The Rolls-Royce (LSE:RR) share price has struggled to make headway over the past couple of months. We did see an impressive rally late last year from 40p to around 135p. Recently, the share price has since fallen back to trade in a range between 100p and 110p. Given that shares were trading above 200p at the start of last year, does the current price make it a cheap buy? A tight trading range I think there are a few reasons why the Rolls-Royce share price is currently trading in a tight range around 100p. Firstly, I think a lot of investors are waiting on the sidelines for half-year results. These are due out on 5 August. This should provide a more detailed picture of how the business has coped in the period when lockdown restrictions were starting to end. In theory, this should support the share price if the planned outlook financials are raised. However, nothing is certain at the moment, and so some are likely keeping their powder dry until August. Another reason for the lack of movement recently could be due to the policy regarding Covid-19 restrictions. The anticipated freedom day in June has been pushed back to later in July. The international travel traffic light system hasn’t been the most efficient process. This has meant that the amount of flights and commercial aviation has been limited. Due to the ties Rolls-Royce has to this sector, I’m not surprised that the share price hasn’t been able to find a positive catalyst to move higher. Is the current Rolls-Royce share price fair? It’s hard to confidently say that the Rolls-Royce share price is cheap at current levels around 100p. This is because what is cheap to me might not be to someone else.  A traditional method would be to look at the price-to-earnings ratio. Usually, a low ratio could indicate that a stock is undervalued and cheap. However, Rolls-Royce made a loss last year, so the ratio is negative.  It’s also hard to rank Rolls-Royce against other companies as it depends on what sector I put it in. If I compare it to BAE Systems with a P/E ratio of 11.3, then I would say the share price looks cheap. What about if I compare it to an aviation company like International Consolidated Airlines Group? IAG has an even more negative P/E ratio than Rolls-Royce. So I could argue that IAG offers better value than the current Rolls-Royce share price. I could also look internally at Rolls-Royce. If the half-year results show a reduction in debt and good cash savings, this should help to boost the net asset value. In turn, this naturally should help to push the Rolls-Royce share price higher, as the fundamental value of the business has increased.  2021 net debt (pre-disposals) is expected at £4bn, but potentially getting back £2bn with disposal proceeds. Again, I’m going to have to wait until next month for an update on how well this is going. Overall, I think the Rolls-Royce share price is fairly priced around 100p right now. However, results next month will allow me to get a much better picture in this regard, depending on earnings and debt levels. The post Is the Rolls-Royce share price cheap at 100p? appeared first on The Motley Fool UK. Is this little-known company the next ‘Monster’ IPO? Right now, this ‘screaming BUY’ stock is trading at a steep discount from its IPO price, but it looks like the sky is the limit in the years ahead. Because this North American company is the clear leader in its field which is estimated to be worth US$261 BILLION by 2025. The Motley Fool UK analyst team has just published a comprehensive report that shows you exactly why we believe it has so much upside potential. But I warn you, you’ll need to act quickly, given how fast this ‘Monster IPO’ is already moving. Click here to see how you can get a copy of this report for yourself today More reading This is what I’m doing about the Rolls-Royce share price Should I buy Rolls-Royce shares today? Where will the Rolls-Royce share price go in July and beyond? Rolls-Royce shares are below 100p. Should I buy? The Rolls-Royce share price: 3 things that could give it a boost jonathansmith1 has no position in any share mentioned. The Motley Fool UK has no position in any of the shares mentioned. Views expressed on the companies mentioned in this article are those of the writer and therefore may differ from the official recommendations we make in our subscription services such as Share Advisor, Hidden Winners and Pro. Here at The Motley Fool we believe that considering a diverse range of insights makes us better investors.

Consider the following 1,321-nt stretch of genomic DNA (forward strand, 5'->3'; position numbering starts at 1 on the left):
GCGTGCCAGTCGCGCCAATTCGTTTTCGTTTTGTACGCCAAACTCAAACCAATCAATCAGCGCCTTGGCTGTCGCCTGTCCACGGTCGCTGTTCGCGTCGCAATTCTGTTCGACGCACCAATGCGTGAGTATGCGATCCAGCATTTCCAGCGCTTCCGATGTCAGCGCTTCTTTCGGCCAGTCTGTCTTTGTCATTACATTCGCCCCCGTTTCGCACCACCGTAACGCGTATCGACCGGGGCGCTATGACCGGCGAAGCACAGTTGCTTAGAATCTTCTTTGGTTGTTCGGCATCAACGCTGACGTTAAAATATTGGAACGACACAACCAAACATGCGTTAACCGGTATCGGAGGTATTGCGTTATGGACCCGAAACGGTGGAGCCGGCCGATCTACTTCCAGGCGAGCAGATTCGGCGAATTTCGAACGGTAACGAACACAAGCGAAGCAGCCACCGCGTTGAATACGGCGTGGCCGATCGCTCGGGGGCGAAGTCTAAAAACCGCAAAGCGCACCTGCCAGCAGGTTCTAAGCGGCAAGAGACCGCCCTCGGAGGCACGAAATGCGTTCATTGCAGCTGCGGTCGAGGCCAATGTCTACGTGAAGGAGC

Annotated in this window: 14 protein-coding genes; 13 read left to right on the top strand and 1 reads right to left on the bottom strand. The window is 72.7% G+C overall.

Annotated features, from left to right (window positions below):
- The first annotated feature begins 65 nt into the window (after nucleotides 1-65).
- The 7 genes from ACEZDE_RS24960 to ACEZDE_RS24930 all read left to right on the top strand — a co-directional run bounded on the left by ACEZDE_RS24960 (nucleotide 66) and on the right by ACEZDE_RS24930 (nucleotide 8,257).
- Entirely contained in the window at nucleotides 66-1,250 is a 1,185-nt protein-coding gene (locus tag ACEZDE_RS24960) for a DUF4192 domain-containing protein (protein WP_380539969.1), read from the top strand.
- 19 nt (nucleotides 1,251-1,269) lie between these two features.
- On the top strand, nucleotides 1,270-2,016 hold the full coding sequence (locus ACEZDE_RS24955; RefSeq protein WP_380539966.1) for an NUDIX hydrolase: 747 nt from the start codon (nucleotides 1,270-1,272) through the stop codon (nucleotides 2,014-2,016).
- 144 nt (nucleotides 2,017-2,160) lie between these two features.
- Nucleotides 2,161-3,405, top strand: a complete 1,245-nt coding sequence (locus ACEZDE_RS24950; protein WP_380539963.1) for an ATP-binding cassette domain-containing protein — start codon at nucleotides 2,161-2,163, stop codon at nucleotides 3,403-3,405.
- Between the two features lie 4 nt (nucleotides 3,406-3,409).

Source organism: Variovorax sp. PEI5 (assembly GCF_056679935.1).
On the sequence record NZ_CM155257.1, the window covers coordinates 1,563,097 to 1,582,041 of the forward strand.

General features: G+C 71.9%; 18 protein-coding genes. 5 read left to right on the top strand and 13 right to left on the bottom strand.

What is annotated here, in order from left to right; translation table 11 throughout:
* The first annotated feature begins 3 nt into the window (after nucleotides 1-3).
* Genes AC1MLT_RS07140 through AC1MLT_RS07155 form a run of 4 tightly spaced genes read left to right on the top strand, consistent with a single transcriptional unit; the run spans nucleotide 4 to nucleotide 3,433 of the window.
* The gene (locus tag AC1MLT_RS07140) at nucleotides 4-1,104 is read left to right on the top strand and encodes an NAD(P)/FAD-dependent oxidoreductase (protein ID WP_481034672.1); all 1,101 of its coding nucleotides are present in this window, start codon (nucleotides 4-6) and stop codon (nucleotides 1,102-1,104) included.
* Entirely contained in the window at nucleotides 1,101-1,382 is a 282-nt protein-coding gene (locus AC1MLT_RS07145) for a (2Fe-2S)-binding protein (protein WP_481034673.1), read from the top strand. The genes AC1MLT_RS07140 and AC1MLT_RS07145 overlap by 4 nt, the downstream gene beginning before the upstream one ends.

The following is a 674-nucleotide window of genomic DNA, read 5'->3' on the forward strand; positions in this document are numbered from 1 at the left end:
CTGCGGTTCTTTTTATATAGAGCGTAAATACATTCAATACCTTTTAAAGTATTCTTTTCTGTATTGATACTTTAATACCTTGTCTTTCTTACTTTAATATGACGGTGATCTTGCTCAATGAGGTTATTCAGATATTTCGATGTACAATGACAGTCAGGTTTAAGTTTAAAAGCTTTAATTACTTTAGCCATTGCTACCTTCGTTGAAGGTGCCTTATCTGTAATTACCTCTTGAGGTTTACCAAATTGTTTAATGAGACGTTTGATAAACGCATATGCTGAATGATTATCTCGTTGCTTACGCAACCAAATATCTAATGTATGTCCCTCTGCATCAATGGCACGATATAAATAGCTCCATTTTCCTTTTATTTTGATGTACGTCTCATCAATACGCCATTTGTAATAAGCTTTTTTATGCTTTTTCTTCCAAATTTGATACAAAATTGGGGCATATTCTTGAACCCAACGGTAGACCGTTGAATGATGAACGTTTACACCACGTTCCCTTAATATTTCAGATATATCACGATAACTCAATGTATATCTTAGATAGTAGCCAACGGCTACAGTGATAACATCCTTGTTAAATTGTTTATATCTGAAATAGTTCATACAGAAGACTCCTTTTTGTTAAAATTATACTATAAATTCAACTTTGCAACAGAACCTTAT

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  14. The Rolls-Royce share price is rising. Should I buy now? (03/03/2021 - The Motley Fool UK)